December 17th. The envelopes will be located on the west side windowsill as you enter the sanctuary.

Please remember to make a small initial envelope contribution by March. Our cost is $4.00 per set.

Annie M. Parkman,  Financial Secretary



Christmas Music Events

Lessons and Carols
The Williams College Lessons and Carols Christmas Service at Thompson Chapel is coming up soon. This much-loved annual event is scheduled for both Dec. 9th and 10th. For detailed information, please click here.

North County Chorale and All Saints Bell Choir
Under the direction of Michael Daunis, the North County Chorale and the All Saints Bell Choir will perform at a North County Christmas event on Sunday., Dec. 10 at 3:00 pm, First Congregational Church, Main street, in North Adams. Members of congregations from northern Berkshire and southern Vermont are members of the North County Chorale as well as local soloists. There is no cost to attend the event as it is a “freewill offering” to benefit the Berkshire Food Project, which provides a healthy, full-course meal to the community, five days per week.

Through the Dark Night with John of the Cross

A webcast with James Finley

Center for Action and Contemplation Invites You
Join a webcast with James Finley. In a live video webcast, James helps us navigate periods of darkness and doubt, deepening our desire for and openness to union with Love.
Through the Dark Night with John of the Cross
Thursday, December 14, 2017
4:00-6:00 p.m. US PST / 7:00-9:00 p.m. US EST

Register for as little as $1 at

God has to work in the soul in secret and in darkness because if we fully knew what was happening, and what Mystery, transformation, God, and Grace will eventually ask of us, we would either try to take charge or stop the whole process. —John of the Cross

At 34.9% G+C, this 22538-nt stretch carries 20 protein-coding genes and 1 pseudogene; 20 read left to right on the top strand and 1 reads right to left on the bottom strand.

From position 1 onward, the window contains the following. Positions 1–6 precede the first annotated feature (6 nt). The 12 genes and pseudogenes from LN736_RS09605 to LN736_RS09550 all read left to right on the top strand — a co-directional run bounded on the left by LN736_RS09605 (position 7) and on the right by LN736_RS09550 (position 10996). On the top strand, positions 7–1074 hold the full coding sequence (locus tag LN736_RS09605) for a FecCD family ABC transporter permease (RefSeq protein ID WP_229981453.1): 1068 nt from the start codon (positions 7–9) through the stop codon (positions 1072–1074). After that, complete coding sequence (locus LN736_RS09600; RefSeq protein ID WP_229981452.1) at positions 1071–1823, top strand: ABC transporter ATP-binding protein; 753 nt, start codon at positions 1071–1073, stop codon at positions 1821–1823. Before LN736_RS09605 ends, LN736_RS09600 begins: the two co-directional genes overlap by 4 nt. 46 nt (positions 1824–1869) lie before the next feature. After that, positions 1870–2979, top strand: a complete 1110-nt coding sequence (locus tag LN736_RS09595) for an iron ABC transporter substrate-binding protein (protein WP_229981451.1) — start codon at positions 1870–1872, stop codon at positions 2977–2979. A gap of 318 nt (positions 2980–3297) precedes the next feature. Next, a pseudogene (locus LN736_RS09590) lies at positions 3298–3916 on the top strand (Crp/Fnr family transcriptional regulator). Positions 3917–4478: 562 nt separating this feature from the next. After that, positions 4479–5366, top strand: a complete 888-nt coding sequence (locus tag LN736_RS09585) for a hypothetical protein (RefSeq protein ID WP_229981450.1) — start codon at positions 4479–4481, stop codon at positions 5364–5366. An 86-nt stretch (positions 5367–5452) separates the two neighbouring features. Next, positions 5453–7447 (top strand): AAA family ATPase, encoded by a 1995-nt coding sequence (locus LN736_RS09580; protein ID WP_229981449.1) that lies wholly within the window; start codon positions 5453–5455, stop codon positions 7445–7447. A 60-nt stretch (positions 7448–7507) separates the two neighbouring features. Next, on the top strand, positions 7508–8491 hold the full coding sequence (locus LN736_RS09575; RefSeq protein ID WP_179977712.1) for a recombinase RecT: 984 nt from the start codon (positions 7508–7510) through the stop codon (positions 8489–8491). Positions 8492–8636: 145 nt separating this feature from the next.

In a live webcast on the Feast of St. John of the Cross, James Finley explores the 16th century Spanish mystic’s life and writings. John went through a purifying process of the Dark Night of the Soul. His description of this experience helps us navigate our own times of darkness and unknowing, coming to a profound knowing of God’s presence in our lives. Through reflections on John’s texts, Ascent of Mount CarmelThe Dark Night of the Soul and Spiritual Canticle, Jim shares how our powerlessness in prayer is gradually transformed into contemplative intimacy with God. John believed that Infinite Love is the architect of our hearts. We are made in such a way that nothing less than an infinite union with Infinite Love will do. The Dark Night deepens our desire and openness to this love.

James Finley is a core faculty member of the Center for Action and Contemplation. His written and recorded teachings include Jesus & Buddha, Following the Mystics through the Narrow Gate, Merton’s Palace of Nowhere, The Contemplative Heart, and Christian Meditation. Jim is a clinical psychologist in private practice with his wife in Santa Monica, California.